Saturday, June 22, 2024

‘Christmas Day’: count against laytime?

Taking the opportunity to share some past issues related to the NOR tendering & laytime due to Christmas Day (Holiday) or adjacent days.

  1. The terms of the recap state: “Scale load/xxx MT SHINC”, otherwise as per proforma, logically amended to reflect the main terms agreed. The proforma CP state: “Discharging Rate: xxx metric tons Sundays and Holidays included, excluding Super Holidays.” The vessel was discharged during the period 24-27 December.

    Was the time to count during Christmas Day under the ‘SHINC’- provisions in the recap?
  2. Calculation of notional laytime consequent upon delay caused by Owners’ breach; whether the notional analysis that considers Christmas Holidays and New year Holiday produces damages reasonably foreseeable or on the cards or not unlikely to occur.
  3. Upon arrival, the vessel tendered NOR on Saturday, 26 December, to load the cargo and remained anchored due to congestion. The port shipping activities were operational on that date- not one of the four gazette holidays in the year. Monday was a public holiday. Clause X stated, “load rate xxx Sundays and Holidays included- see also clause Y. Clause Y provided the turn time upon tendering NOR business hours. Another clause provided the dates/ hours that the vessel could tender NOR, including the cancelling dates. The issue related to when the NOR was considered valid and the laytime clock started ticking. The word Saturday was struct out from the original printed text of the charter party that provided the NOR to be tendered on Saturday 0001-2400 hours. The Charterers argued that the parties intended that NOR would not be tendered on Saturday by striking’ Saturday’. The Charterers said that the 26 December was a de facto holiday. Was the reference to ‘business’ hours precluded the service of a notice on Saturday, as was struct out from the original printed text of the charter party?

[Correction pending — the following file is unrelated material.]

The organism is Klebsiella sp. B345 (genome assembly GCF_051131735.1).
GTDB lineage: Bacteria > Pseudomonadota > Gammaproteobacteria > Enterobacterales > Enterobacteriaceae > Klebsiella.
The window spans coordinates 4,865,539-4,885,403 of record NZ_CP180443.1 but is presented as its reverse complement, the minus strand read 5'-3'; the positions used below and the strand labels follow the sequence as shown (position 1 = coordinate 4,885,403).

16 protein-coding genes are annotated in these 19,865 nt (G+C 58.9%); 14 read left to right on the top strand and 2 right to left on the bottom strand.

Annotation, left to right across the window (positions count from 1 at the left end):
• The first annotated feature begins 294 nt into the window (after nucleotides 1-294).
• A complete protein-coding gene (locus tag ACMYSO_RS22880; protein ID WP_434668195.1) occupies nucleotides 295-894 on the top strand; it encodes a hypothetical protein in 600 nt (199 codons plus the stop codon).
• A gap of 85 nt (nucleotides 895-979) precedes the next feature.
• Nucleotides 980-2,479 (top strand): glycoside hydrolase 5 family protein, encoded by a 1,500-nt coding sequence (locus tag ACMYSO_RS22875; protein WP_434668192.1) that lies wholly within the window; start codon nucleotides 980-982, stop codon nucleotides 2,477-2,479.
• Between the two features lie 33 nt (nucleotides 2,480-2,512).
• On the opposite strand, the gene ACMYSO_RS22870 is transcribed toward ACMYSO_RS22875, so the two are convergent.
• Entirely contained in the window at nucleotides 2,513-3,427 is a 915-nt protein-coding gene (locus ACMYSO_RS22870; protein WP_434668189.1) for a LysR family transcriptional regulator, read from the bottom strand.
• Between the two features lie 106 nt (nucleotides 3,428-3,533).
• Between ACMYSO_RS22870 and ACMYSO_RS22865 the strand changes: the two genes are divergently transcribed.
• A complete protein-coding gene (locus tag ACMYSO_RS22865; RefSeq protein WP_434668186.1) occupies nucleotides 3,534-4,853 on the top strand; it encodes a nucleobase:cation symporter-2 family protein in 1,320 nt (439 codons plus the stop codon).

Was Saturday a normal working day ( business day) for NOR tendering/ validity and laytime counting?
  4. Whether Monday 27 December was a holiday for laytime purposes and time did not count. The parties relied on conflicting evidence provided by different sources to support their case. The Charterers relied on an invoice from the port authorities that included extra service for public holidays performed on 27 December and a notice from the port authorities that 27 December is officially declared as a public holiday for Christmas. The SOF was silent on the point. The Owners adduced a message from an international shipping association stating that 27 December was not officially declared as a public holiday, according to their sources. They also relied on a statement from local lawyers who said that the date in question was not a public holiday.

    So, on the balance of evidence, was the day in question a holiday?

Related Articles

Latest Articles